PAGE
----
Despite what the ads show you, Cargo is not your typical space-station horror movie. It's Switzerland's first large scale science fiction film, and it's one that showcases enough smarts and skill that it ranks among scifi cinema's best.
Cargo is a much grander work than the Alien clone it looks like in trailers, blending classic scifi ideas about the destiny of humanity with massive visual scope and confident direction from first-time feature directors Ivan Engler and Ralph Etter.
In all honestly I was completely taken aback when the first act of Cargo started to play. I knew Engler's budget was a mere fraction of what Neil Blompkamp had for District 9 and even less than Duncan Jones had for Moon, so where were all these massive Blade Runner by way of anime shots coming from? I expected the film to be peppered with the odd establishing shot here and there to give the illusion of scope beyond the frame, but in Cargo epic shots keep coming and coming and coming. And just when you think the film can't get any bigger, Engler and Etter set their entire 15 minute climax in space, outside a HUGE space station. And the VFX shots are truly staggering, competing with anything coming out of Hollywood. You can see the production crew's sleepless nights up on the screen and it is this kind of sheer ambition that makes Cargo such a rewarding viewing experience.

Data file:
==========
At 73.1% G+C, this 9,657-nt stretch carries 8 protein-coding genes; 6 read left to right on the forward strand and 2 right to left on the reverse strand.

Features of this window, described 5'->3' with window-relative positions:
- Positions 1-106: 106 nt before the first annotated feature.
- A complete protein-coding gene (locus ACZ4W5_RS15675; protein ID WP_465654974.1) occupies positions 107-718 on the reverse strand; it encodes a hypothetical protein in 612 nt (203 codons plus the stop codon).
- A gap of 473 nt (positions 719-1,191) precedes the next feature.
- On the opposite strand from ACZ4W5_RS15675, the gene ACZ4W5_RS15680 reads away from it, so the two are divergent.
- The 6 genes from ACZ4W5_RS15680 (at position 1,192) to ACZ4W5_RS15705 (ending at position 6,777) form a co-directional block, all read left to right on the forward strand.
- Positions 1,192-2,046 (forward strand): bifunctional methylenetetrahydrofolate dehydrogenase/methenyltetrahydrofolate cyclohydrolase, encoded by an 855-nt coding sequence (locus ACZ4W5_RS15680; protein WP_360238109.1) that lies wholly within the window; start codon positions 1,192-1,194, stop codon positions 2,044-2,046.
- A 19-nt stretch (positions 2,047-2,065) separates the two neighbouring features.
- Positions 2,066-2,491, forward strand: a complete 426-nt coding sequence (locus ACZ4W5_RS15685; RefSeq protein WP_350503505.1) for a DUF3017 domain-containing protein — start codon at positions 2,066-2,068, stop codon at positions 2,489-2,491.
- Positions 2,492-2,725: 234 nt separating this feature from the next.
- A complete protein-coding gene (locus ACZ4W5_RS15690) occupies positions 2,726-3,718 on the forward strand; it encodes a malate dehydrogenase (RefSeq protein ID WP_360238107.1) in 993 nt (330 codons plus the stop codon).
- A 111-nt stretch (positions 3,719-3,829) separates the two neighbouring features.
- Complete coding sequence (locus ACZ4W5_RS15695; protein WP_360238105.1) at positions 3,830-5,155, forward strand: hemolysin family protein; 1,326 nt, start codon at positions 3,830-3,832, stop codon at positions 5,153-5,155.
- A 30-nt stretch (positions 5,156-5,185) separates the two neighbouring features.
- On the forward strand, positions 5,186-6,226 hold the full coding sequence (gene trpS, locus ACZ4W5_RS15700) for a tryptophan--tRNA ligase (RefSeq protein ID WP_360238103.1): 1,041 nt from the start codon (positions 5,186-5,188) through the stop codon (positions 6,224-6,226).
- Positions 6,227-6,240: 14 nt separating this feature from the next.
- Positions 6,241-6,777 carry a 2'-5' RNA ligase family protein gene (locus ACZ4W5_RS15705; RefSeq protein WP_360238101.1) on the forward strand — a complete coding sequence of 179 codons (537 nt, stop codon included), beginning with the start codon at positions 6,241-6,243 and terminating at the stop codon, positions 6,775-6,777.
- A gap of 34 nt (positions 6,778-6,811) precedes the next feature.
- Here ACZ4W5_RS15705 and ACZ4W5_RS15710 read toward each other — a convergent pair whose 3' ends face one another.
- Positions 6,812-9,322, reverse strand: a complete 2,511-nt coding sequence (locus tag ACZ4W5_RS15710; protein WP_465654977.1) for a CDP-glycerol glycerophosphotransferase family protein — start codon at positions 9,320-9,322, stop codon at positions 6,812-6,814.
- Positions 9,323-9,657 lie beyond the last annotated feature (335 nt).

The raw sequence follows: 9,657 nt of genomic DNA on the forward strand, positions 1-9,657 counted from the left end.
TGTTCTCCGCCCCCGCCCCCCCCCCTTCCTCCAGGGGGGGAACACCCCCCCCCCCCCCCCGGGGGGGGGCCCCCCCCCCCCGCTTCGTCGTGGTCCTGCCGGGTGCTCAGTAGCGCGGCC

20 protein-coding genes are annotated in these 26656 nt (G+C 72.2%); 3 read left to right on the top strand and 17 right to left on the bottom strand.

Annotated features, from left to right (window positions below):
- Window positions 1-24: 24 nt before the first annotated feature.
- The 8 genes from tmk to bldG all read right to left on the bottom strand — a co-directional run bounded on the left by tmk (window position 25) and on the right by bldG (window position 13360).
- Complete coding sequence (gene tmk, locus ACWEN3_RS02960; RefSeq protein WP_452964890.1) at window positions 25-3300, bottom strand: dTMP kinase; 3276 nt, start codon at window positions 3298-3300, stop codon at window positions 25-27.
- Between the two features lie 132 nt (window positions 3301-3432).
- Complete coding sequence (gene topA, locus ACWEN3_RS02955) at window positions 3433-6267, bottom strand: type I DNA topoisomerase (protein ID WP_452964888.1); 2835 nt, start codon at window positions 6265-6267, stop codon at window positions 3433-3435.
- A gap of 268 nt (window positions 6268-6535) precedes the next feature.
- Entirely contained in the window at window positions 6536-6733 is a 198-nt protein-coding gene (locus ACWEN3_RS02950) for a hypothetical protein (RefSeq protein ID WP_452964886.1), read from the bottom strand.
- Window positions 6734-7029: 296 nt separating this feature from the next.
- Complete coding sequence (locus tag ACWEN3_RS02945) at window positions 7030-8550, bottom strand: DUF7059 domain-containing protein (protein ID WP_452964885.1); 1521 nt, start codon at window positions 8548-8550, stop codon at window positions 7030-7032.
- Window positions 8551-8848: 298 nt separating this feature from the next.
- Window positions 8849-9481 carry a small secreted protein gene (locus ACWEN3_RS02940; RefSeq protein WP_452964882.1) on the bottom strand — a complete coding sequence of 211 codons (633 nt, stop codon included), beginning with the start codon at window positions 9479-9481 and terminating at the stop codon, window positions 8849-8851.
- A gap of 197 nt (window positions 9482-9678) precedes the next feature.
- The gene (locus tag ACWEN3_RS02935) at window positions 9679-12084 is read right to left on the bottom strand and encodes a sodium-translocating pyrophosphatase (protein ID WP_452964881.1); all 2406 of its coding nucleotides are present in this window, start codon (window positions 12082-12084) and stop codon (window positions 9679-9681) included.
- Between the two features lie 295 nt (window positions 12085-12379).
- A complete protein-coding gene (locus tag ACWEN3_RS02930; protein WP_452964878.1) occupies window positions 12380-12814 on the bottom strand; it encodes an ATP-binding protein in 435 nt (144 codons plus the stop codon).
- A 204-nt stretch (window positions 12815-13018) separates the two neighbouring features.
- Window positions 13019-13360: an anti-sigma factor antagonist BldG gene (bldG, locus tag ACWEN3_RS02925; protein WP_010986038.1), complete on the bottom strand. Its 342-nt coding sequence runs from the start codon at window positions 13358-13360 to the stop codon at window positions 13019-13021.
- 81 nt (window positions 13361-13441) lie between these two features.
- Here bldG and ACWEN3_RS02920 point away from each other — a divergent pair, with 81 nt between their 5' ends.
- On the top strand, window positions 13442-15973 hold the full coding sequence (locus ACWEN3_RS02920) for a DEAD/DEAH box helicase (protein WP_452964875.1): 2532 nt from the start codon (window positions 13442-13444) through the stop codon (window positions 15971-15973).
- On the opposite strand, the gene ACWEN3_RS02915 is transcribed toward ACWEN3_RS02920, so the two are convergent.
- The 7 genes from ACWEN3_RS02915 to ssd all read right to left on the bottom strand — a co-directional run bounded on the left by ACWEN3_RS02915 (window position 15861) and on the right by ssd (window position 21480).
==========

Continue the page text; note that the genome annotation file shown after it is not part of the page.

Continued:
So, if Cargo isn't a monster movie, or really even a horror movie, then what's it all about? It feels more like a mystery than a straight up thriller. There are certainly moments of eerie suspense and a couple of decent action beats, but it never truly crosses over into "scary movie" territory. Some viewers might consider this a flaw in the film, but I think the Cargo crew would rather have this film lumped into the "smart scifi" genre and so the film plays more like Blade Runner, Solaris, Soylent Green, Moon or Sunshine than Event Horizon or Alien.